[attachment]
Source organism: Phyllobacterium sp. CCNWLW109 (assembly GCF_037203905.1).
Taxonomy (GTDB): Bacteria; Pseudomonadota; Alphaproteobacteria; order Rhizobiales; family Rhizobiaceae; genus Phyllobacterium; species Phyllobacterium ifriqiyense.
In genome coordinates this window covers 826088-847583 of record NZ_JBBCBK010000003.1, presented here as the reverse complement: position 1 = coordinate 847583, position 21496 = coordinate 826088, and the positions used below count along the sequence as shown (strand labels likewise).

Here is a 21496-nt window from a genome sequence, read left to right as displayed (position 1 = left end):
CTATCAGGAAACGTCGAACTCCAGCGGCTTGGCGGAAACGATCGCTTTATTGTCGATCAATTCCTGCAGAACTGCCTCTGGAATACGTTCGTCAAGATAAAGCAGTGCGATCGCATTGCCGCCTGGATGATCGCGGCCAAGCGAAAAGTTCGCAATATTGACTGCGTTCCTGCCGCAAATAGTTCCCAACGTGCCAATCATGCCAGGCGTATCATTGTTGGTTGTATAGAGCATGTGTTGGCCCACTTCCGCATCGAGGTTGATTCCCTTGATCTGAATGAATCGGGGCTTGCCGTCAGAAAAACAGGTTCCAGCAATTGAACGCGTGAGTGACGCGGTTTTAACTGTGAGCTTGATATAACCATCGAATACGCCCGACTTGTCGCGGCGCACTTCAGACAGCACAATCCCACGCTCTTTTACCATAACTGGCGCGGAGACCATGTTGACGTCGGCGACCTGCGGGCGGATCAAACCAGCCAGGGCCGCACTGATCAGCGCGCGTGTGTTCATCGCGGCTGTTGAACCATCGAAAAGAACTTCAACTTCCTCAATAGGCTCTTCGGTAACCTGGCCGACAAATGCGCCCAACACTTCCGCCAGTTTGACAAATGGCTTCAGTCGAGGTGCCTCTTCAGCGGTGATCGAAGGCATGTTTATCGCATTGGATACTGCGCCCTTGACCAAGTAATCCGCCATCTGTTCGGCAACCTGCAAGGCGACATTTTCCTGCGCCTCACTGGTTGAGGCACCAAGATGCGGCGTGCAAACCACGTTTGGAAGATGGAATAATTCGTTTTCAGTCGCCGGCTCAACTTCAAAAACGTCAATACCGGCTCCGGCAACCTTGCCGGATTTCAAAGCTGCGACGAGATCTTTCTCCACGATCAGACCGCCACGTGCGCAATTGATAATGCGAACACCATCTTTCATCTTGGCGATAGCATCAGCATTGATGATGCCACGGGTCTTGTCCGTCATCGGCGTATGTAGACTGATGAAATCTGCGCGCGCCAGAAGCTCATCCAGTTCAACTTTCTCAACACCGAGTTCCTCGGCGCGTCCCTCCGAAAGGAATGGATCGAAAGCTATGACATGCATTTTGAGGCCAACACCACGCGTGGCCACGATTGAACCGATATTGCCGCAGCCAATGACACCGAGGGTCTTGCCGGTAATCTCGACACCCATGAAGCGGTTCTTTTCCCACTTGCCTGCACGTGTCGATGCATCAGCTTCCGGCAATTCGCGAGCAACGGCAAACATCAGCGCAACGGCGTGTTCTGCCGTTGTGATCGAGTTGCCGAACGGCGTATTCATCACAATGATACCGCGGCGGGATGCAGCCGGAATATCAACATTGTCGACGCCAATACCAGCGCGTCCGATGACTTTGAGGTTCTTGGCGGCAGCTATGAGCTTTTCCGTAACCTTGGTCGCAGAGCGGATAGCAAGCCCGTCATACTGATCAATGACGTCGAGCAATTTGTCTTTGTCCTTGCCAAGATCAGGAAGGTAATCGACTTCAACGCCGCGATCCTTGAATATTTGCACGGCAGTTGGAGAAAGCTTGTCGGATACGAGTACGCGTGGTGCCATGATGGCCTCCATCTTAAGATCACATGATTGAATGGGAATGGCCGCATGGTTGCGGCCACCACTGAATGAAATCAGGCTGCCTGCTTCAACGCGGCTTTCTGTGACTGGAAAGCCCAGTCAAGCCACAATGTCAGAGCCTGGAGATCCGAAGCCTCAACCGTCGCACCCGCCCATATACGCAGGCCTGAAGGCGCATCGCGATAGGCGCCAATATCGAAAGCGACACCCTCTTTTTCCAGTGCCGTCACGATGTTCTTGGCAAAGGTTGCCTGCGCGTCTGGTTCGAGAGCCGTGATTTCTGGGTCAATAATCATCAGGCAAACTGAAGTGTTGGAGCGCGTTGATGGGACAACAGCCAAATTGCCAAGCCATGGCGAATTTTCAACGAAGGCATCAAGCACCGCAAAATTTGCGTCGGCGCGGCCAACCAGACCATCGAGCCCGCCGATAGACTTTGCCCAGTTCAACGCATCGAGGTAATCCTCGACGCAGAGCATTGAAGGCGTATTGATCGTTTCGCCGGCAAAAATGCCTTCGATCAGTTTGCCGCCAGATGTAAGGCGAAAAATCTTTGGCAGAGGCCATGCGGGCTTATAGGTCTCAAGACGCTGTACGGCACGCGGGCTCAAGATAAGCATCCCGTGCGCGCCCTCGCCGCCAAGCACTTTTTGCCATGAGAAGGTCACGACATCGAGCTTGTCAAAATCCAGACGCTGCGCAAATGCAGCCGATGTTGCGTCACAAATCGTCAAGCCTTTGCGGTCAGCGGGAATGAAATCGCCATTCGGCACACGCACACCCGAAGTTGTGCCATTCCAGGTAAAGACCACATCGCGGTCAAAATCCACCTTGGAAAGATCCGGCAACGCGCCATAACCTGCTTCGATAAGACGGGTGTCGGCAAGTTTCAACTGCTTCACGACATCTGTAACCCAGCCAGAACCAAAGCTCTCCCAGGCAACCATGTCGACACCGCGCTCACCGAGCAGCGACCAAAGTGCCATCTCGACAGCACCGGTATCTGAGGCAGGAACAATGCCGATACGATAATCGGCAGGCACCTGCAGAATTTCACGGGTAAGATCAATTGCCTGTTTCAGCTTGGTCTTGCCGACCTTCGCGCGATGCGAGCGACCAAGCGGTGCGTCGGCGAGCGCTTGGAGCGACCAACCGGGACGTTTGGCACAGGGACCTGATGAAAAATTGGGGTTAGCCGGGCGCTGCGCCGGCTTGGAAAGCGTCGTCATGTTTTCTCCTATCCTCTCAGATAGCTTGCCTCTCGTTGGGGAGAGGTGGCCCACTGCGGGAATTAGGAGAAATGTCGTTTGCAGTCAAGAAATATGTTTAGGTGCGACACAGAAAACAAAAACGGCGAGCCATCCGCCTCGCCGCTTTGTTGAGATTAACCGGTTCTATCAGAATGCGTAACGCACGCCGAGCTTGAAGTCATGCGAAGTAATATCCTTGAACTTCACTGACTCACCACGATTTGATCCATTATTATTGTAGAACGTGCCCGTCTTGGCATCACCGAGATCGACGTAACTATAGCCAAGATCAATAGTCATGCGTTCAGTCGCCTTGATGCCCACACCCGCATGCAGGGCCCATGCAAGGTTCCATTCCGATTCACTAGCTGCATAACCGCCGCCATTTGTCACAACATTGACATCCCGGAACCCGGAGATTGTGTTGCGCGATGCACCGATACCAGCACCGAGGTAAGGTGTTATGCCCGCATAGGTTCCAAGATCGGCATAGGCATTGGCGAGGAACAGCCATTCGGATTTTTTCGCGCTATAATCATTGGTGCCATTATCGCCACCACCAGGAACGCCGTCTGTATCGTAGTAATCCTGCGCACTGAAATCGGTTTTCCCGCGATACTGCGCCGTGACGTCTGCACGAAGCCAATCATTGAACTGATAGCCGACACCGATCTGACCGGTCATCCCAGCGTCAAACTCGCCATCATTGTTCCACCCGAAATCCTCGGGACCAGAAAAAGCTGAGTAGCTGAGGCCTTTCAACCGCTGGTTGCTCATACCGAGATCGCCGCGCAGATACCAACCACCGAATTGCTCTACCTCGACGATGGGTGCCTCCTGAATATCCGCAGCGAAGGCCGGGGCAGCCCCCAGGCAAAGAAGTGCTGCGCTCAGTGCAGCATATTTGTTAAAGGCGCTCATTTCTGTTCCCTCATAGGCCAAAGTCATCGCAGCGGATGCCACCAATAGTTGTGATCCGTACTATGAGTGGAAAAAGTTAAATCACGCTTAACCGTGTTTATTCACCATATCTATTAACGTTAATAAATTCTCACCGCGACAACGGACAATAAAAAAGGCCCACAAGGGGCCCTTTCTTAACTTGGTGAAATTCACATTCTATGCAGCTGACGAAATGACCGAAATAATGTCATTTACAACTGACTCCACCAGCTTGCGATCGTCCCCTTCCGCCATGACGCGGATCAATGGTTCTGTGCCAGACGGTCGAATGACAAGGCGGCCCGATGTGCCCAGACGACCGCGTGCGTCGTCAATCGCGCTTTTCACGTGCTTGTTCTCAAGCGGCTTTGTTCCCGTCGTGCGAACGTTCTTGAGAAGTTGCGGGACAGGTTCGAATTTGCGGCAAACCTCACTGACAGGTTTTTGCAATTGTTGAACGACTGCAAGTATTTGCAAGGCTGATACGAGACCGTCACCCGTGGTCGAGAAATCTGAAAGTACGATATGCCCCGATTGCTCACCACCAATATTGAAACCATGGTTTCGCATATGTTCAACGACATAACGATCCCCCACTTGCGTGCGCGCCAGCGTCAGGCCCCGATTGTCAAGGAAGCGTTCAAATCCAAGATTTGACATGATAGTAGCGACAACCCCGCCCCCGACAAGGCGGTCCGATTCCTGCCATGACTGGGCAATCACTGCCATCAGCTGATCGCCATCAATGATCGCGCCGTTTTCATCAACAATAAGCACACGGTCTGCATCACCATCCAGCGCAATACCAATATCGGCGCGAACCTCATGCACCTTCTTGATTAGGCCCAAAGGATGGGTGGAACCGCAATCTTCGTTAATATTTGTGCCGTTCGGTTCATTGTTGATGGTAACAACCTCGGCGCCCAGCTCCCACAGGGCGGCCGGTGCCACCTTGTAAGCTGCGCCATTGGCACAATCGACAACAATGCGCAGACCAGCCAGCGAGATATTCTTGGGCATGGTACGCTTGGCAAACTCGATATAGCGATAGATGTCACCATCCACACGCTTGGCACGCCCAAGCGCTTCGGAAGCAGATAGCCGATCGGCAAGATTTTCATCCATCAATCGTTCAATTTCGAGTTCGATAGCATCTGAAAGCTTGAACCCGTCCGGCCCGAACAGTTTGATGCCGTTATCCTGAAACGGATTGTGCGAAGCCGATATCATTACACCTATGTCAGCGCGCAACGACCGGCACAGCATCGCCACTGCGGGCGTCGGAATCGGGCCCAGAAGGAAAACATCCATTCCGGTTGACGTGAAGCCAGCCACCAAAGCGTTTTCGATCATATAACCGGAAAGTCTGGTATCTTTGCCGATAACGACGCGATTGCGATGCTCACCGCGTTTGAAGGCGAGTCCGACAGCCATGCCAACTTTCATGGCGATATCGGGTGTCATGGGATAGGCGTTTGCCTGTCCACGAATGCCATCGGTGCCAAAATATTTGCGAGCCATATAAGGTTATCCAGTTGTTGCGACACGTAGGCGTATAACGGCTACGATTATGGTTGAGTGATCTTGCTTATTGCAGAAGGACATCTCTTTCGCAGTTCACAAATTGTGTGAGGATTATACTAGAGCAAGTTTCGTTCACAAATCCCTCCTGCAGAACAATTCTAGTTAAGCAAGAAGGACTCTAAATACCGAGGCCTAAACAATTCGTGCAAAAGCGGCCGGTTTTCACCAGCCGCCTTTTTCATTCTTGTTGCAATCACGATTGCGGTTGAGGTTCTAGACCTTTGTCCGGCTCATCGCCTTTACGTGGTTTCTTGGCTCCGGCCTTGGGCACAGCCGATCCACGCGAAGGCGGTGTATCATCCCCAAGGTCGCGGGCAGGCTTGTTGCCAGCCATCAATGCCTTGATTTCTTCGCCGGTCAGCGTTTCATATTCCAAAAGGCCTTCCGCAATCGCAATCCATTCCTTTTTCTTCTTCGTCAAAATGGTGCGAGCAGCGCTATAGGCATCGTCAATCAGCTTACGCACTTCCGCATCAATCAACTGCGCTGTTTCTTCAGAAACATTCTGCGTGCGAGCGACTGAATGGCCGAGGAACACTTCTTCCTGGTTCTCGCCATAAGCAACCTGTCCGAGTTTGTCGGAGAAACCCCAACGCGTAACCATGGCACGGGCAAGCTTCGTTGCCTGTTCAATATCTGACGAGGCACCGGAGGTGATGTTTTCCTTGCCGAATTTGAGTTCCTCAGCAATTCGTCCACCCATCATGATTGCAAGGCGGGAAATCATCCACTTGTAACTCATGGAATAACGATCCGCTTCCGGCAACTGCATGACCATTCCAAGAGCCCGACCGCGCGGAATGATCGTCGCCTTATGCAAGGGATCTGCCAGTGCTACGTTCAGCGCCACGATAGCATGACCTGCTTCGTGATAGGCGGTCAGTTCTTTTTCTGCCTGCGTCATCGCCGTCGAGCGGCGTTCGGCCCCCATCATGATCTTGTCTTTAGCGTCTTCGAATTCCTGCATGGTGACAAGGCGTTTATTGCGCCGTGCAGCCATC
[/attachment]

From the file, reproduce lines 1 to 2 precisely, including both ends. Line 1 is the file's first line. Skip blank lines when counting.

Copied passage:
Source organism: Phyllobacterium sp. CCNWLW109 (assembly GCF_037203905.1).
Taxonomy (GTDB): Bacteria; Pseudomonadota; Alphaproteobacteria; order Rhizobiales; family Rhizobiaceae; genus Phyllobacterium; species Phyllobacterium ifriqiyense.